Whatever your views on this particular issue, it's surely the case that the role of the industry's intermediaries - cutting and polishing shops which ratchet-up the value of a diamond many fold between mine and customer - has not yet been seriously investigated. Very young chldren are still exploited in India's cutting shops in Gujerat and India remains a major player in the cutting industry worldwide. But the biggest is Israel., which acounts for more than half the value of polished diamonds sold world wide, and which supplies nearly 70% of its output to the world's biggest single diamond market, the USA.
The Palestinian resistance to invasion ("intifada") has forced Israelii diamond sellers to market much of their produce overseas during the last two years. However, the home-based industry still kicks back a susbtantial amount of revenue to the Israeli regime, led by a man who, if international law had any thorough application, would now be on trial for war crimes.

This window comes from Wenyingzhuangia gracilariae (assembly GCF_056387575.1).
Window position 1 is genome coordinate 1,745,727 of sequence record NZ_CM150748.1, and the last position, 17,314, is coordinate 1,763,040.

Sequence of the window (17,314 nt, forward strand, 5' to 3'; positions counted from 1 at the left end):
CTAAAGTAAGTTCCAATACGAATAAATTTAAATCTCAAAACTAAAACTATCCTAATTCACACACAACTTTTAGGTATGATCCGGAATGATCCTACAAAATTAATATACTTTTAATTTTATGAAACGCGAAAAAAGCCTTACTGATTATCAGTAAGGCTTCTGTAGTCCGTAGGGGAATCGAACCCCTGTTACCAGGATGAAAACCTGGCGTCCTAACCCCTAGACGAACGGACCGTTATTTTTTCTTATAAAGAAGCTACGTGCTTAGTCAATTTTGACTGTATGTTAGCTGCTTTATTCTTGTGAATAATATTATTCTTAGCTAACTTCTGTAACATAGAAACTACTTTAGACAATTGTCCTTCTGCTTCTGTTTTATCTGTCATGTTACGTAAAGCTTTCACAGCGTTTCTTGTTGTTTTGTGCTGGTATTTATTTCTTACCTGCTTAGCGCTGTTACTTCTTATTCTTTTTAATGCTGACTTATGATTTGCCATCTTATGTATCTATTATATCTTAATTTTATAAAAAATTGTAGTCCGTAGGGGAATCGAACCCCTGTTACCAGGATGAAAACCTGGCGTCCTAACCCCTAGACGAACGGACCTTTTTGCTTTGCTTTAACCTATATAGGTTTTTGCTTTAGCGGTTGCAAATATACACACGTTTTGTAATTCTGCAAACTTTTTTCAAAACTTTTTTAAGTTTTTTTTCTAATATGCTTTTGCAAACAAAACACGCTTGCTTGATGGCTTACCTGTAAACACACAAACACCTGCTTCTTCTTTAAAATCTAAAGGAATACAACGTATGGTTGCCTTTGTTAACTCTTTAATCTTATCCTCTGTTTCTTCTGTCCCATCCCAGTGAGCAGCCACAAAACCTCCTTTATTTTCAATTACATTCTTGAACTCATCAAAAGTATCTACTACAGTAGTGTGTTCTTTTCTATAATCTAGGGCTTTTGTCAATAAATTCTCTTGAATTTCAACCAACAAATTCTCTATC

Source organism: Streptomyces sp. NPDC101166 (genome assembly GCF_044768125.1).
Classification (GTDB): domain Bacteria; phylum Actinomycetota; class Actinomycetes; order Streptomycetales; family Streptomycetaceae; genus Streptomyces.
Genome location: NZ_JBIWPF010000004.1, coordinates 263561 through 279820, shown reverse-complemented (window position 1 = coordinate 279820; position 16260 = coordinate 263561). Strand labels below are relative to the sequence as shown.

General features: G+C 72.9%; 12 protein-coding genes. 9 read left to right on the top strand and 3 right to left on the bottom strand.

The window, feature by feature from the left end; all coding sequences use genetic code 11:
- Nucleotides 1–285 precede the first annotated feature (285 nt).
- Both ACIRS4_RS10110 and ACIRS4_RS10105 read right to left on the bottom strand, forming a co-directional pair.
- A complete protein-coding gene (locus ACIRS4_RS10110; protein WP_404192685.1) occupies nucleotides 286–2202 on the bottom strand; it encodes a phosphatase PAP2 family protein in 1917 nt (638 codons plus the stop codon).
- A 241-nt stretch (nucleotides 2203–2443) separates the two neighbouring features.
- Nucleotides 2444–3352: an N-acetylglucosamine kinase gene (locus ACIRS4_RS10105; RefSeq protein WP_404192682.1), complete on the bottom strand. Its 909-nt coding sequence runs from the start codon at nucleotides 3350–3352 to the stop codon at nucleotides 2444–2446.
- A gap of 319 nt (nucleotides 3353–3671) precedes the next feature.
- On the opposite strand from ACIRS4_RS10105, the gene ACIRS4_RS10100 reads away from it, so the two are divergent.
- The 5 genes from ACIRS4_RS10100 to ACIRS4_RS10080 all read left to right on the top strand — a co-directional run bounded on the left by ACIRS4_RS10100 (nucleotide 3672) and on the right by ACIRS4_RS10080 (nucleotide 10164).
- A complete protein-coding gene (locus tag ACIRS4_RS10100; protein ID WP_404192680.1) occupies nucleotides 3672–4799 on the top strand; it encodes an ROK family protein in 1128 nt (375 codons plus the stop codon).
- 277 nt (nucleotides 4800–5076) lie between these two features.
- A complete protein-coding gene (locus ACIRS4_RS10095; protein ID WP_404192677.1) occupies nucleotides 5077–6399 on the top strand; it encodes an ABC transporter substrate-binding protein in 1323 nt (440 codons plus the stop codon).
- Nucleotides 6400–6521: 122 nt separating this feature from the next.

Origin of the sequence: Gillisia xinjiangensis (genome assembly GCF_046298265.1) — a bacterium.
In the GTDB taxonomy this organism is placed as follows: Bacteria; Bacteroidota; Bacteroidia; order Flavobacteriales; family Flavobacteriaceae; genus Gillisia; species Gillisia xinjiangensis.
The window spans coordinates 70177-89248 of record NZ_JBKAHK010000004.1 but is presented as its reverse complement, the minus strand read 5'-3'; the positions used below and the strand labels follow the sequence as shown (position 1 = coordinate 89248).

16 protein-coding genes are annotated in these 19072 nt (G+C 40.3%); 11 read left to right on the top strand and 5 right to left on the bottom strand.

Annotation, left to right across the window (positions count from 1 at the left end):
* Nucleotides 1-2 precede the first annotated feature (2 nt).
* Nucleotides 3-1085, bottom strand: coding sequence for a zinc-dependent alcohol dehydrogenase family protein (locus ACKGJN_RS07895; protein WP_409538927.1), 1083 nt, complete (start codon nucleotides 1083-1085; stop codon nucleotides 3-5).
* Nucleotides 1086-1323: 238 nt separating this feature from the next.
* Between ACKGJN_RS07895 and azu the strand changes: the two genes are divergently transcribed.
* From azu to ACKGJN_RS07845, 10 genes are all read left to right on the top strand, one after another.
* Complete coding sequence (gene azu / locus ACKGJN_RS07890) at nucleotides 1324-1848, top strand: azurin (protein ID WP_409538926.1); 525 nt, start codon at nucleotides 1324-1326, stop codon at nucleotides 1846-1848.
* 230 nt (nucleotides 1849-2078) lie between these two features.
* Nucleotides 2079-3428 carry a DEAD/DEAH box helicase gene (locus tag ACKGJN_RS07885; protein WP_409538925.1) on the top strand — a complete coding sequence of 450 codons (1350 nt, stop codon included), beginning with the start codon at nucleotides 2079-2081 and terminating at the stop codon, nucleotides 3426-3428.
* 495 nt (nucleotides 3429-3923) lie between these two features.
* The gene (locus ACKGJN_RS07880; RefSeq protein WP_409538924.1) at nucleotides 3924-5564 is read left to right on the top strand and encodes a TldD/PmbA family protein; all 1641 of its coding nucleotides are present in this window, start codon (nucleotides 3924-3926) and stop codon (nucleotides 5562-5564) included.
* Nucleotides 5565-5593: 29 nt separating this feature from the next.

Yet none of the partners to the "conflict diamond" (Kimberley) "process" seems to have evaluated this linkage. Nor to have examined how far continued US support for the illegal Israeli sequestration of, and consequent atrocities in, Palestian territory is determined by the lucrativeness of the Israeli-US diamond trade.
Surely diamonds emerging from Israeli cutting and polishing shops are "conflict diamonds" which should be internationally boycotted? If not, why not?
Plus ca change, plus la meme chose...
Victorian London's most illustrious and prolix author, Charles Dickens, certainly had his fingers on the pulse of the world's most profligate imperial power. About 140 years prior to the Enron/Worldcom meltdowns (and just before Rio Tinto was to launched its own massive copper scam) Dickens let rip against practices with which we are now only too familiar, in a passage from "Our Mutual Friend".
"As is well known to the wise in their generation, traffic in shares is the one thing to have to do with in this world.
Have no antecedents, no established character, no cultivation, no ideas, no manners; have Shares.
Where does he come from? Shares. Where is he going to? Shares. What are his tastes? Shares. Has he any principles? Shares. What squeezes him into parliament? Shares.
Sufficient answer to all: Shares. O mighty Shares!...Relieve us of our money, scatter it for us, buy us and sell us, ruin us, only we beseech ye take rank amid the powers of the earth and fatten us."
[From Charles Dickens "Our Mutual Friend", Chapter 10. "London Calling" is grateful to Peter Jay for bringing this text to our attention].